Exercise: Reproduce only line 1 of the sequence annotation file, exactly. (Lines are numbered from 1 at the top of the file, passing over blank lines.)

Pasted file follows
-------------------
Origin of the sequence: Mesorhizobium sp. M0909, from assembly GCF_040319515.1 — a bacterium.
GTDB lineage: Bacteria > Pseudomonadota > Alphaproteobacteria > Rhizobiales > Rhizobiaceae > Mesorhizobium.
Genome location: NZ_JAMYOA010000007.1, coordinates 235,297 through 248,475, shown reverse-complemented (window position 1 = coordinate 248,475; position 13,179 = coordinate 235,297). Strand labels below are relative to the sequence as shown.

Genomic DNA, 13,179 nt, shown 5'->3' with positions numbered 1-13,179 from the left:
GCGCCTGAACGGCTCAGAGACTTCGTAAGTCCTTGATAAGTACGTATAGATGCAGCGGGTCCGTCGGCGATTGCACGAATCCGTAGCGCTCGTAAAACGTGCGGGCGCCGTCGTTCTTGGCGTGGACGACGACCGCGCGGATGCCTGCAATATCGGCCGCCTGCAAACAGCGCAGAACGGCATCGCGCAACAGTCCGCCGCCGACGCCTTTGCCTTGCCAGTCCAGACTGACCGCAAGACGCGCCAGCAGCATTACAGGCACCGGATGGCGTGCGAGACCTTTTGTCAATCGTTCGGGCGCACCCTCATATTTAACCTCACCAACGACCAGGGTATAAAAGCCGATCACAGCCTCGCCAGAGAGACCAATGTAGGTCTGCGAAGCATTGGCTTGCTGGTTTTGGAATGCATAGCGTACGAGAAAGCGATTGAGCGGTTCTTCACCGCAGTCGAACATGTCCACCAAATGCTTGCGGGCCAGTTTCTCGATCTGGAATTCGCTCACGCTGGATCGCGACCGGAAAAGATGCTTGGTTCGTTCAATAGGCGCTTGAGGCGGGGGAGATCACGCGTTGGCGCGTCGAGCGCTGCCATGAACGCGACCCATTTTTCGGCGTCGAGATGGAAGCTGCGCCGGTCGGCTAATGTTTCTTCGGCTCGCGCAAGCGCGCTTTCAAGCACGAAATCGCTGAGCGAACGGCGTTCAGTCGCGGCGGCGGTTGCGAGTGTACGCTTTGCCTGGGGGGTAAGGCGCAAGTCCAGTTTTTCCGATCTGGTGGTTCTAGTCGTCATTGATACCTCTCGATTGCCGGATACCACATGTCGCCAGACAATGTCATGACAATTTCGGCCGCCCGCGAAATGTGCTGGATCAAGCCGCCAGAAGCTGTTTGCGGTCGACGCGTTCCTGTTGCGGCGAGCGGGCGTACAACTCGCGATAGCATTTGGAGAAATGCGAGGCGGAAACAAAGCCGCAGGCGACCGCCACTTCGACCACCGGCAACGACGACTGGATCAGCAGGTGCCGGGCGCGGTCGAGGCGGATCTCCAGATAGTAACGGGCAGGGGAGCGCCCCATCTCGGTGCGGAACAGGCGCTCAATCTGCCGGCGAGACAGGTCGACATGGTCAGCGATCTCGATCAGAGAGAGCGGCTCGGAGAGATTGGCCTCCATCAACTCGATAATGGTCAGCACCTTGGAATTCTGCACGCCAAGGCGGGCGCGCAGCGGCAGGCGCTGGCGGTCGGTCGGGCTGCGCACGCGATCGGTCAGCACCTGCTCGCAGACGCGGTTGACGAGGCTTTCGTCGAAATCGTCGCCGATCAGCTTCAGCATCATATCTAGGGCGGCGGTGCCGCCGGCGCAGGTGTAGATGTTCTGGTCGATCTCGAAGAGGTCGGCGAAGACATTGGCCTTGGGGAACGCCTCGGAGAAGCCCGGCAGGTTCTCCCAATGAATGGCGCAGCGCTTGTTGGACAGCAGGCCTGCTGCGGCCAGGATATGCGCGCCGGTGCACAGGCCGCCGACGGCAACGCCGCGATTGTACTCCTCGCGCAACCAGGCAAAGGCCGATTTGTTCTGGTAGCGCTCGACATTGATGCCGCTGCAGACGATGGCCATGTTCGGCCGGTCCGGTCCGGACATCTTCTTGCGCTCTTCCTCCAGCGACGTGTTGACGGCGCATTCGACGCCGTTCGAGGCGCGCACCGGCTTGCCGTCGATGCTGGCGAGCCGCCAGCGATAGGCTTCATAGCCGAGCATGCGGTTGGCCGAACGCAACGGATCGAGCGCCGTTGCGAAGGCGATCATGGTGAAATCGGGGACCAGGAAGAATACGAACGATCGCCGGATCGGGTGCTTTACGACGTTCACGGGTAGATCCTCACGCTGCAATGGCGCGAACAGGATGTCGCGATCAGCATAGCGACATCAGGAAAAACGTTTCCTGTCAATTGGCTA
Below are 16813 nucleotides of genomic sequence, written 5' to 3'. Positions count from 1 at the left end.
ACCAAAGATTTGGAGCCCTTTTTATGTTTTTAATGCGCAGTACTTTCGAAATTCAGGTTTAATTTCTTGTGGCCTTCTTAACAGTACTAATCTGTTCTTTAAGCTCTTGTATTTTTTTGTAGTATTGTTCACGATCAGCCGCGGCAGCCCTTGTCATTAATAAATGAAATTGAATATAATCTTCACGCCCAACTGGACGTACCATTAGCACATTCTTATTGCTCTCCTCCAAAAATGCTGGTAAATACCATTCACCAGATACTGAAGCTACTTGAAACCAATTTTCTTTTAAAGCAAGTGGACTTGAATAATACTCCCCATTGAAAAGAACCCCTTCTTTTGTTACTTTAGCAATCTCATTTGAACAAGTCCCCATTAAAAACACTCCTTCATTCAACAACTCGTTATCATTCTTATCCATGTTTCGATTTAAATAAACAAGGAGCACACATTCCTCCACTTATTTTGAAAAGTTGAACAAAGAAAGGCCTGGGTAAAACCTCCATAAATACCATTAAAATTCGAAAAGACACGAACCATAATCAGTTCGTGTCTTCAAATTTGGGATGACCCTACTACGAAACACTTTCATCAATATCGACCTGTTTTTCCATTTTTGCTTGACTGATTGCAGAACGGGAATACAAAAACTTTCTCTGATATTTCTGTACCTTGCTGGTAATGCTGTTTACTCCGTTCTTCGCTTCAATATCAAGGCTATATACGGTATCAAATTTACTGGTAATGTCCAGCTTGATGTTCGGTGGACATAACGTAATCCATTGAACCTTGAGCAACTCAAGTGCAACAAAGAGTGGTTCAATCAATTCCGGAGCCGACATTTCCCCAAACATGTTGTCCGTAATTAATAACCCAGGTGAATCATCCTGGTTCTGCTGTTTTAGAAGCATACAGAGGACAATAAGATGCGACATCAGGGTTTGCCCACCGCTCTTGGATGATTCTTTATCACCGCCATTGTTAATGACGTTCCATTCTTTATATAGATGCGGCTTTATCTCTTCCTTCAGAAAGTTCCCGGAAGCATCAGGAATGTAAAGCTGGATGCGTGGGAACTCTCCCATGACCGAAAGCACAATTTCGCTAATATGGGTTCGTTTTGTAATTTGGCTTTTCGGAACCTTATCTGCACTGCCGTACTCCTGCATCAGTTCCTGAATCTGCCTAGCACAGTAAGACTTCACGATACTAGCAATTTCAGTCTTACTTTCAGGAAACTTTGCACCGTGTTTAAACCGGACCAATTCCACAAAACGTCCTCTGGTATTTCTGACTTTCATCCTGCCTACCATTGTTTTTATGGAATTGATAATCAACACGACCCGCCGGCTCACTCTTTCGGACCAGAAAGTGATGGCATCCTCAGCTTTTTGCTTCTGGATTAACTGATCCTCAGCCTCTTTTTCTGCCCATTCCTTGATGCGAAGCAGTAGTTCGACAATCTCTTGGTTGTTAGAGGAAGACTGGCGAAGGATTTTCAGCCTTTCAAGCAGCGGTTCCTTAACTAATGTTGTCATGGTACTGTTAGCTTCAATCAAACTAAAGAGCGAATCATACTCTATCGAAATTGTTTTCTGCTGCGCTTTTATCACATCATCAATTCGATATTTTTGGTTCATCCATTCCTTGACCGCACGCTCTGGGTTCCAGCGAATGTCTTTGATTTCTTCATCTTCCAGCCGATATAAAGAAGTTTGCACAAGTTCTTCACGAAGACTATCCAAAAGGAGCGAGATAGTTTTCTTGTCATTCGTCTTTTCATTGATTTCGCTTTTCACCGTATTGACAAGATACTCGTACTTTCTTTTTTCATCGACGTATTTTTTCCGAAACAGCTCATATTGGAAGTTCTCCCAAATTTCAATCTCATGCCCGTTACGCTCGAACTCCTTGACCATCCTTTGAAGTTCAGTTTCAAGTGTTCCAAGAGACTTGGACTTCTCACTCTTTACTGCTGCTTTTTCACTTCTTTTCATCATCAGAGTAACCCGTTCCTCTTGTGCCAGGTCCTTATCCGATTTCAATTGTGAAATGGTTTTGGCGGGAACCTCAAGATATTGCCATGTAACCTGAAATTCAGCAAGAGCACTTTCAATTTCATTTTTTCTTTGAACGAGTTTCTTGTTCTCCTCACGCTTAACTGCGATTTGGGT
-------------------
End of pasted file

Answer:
Origin of the sequence: Mesorhizobium sp. M0909, from assembly GCF_040319515.1 — a bacterium.